Luthier Profile: Chris Jenkins, Mansfield, Texas
Not very far from Dallas, heading Southwest, is a town called Mansfield; population 28,031. It is the sort of rural town where you would expect to find some pretty good practitioners of the art of veterinary medicine. What you would not expect is to find a practitioner of the art of veterinary medicine who is also a practitioner of the art of lutherie.
Meet Chris Jenkins - veterinarian and luthier extraordinaire. It is a fortunate person that is fluent in two professions, both being areas of expertise that he loves. These two professions are strikingly similar in that veterinary medicine and surgery involve a high degree of manual dexterity; those qualities serve Chris in good stead in his lutherie career.
Chris has been a veterinarian for 30 years and a luthier for 10 years. From building a solid-body electric bass for his son, Jeremy, he is extremely proud of the fact that a high percentage of his acoustic guitars are in the hands of professional musicians, the most famous being fingerstyle genius Todd Hollowell.
Being true to the adage that "the bigger the man, the more humble he is", Chris is quick to credit much of his success to other luthiers who have generously shared their knowledge - specifically, Ervin Somogyi, Harry Fleischman, Fred Carlson and Charles Fox.
"Ervin was my biggest influence regarding soundboard selection, construction and bracing. He was singularly responsible for my adopting a scientific approach to soundboards. Every top is weighed and measured for stiffness in units of grams per square inch. Soundboard deflection is measured using known weights; tops weighing more than 7 grams (1/4 oz.) per cubic inch are automatically ruled out for my guitars," Chris explains.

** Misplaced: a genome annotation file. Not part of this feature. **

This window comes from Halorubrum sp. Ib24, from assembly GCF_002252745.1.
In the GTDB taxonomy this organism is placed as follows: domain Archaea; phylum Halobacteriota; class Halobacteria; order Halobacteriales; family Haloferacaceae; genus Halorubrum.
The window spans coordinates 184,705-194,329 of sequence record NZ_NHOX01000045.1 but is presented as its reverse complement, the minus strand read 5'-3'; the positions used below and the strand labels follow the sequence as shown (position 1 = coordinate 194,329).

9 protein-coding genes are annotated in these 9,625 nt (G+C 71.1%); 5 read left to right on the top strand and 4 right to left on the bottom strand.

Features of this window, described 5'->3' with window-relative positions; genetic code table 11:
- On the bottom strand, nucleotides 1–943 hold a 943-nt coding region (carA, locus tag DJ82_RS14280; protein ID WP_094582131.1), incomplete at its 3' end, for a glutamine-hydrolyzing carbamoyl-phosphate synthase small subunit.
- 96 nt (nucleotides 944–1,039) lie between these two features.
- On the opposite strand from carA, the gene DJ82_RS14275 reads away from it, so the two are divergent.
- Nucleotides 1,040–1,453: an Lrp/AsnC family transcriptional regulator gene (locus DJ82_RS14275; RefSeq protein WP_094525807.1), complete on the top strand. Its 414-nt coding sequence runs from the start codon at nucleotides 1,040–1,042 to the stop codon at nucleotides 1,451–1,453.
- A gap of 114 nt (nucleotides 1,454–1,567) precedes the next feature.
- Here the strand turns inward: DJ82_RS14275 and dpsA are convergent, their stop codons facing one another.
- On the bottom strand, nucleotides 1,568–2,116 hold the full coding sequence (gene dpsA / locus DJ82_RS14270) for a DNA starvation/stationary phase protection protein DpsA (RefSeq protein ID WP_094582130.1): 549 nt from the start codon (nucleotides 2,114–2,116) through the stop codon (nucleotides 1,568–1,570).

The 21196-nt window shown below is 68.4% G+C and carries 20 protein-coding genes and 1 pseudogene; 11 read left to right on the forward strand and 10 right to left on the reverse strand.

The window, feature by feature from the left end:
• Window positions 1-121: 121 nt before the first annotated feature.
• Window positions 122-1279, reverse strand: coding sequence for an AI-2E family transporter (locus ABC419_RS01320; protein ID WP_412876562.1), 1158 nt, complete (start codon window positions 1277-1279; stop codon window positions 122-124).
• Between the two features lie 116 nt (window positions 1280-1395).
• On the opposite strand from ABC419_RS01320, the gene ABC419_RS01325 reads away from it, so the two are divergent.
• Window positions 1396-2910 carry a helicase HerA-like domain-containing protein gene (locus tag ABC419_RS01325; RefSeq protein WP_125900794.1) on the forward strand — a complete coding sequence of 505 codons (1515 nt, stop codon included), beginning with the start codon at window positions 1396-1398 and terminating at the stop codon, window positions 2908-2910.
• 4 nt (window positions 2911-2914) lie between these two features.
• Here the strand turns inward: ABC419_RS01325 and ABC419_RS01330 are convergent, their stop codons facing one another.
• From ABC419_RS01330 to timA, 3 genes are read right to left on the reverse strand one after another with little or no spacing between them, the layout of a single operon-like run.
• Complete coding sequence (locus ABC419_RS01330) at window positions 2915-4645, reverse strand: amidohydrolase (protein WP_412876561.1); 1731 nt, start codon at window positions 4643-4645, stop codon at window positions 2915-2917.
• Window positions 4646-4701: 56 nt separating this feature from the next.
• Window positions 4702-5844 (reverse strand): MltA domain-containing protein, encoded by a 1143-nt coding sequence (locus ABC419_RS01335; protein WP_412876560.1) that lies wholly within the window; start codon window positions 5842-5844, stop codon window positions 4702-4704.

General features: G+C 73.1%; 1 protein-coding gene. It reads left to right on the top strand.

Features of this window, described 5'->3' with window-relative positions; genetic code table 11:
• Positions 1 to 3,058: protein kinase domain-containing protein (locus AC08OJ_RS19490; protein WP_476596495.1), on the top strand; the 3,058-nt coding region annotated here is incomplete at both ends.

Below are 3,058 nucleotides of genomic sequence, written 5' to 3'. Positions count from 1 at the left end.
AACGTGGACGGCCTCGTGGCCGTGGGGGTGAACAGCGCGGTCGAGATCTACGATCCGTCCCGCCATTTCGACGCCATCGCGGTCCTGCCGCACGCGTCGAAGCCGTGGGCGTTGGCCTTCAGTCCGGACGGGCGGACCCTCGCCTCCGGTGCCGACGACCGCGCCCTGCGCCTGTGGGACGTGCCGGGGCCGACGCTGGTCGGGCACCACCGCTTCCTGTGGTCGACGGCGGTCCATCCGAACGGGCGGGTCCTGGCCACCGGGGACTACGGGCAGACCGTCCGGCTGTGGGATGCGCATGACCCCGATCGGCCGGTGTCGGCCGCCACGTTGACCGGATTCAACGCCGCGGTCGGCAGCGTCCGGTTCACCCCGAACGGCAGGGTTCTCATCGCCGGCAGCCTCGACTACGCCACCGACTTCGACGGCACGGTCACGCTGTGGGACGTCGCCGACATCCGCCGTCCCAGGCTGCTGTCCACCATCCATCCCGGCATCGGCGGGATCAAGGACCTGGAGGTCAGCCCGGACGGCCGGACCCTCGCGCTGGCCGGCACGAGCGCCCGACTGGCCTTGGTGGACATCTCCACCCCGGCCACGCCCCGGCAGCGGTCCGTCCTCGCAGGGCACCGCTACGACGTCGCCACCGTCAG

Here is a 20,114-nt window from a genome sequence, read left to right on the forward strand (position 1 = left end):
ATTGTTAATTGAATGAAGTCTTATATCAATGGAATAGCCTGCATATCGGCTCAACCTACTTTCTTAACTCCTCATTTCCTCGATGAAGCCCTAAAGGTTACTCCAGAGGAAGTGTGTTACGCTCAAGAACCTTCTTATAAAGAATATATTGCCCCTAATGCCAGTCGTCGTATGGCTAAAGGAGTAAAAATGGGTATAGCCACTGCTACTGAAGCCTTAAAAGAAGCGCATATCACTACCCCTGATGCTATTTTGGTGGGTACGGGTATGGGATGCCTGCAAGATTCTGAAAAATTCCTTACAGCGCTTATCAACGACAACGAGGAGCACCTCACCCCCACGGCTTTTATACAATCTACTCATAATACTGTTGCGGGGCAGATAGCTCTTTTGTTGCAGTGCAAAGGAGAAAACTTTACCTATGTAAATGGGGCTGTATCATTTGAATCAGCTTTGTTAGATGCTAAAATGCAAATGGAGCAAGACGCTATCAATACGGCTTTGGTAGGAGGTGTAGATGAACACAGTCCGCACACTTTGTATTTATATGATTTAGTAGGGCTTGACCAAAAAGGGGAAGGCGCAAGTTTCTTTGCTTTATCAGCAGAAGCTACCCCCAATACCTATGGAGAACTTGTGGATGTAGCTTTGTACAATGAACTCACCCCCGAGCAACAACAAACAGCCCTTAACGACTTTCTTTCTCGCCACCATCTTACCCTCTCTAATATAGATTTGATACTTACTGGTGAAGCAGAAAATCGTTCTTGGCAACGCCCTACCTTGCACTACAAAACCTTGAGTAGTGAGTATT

"The next structural consideration is the bracing," he continues. "Traditionally, guitars are very inefficient in terms of their transmission of energy and conversion of engery from string vibration into sound. I try to make my guitars more efficient by reducing top mass."
The results are smaller-bodied guitars (13"-14" lower bout width) that meets Chris' objective of "complex tone" - one with sympathetic tones and overtones - that are particularly well-suited for fingerstylists of all genres.
"I really love creating guitars; it keeps me going and has the added benefit of improving my surgical skills," Chris happily adds. "Tissue is pretty forgiving; with a little stitching, it will stay together. Wood, on the other hand, requires much greater precision to bond."
"My happiest moments are sitting in an audience, listening to someone play my guitars and bring pleasure to the audience. I see the audience enjoying themselves. It is a very emotional experience to be part of that. I am very happy to build for players and am very glad that so many professionals use my guitars".
As we conclude our chat, Chris says "building guitars is a very personal experience. I am very fortunate that my guitars are accepted and used. I want guitarists to know that they are always welcome to come by, call or e-mail to see about playing one."
Stay tuned to GuitarNation.com for a review of one of Chris' guitars.
To see photos and to hear a sound file of some of Chris' guitars, click here.
Chris may be reached at: Chris Jenkins Guitars, 829 Kingston Dr., Mansfield, TX 76063. Tel. 817.473.6949. E-mail: firstname.lastname@example.org. URL: http://www.cjenkinsluthier.com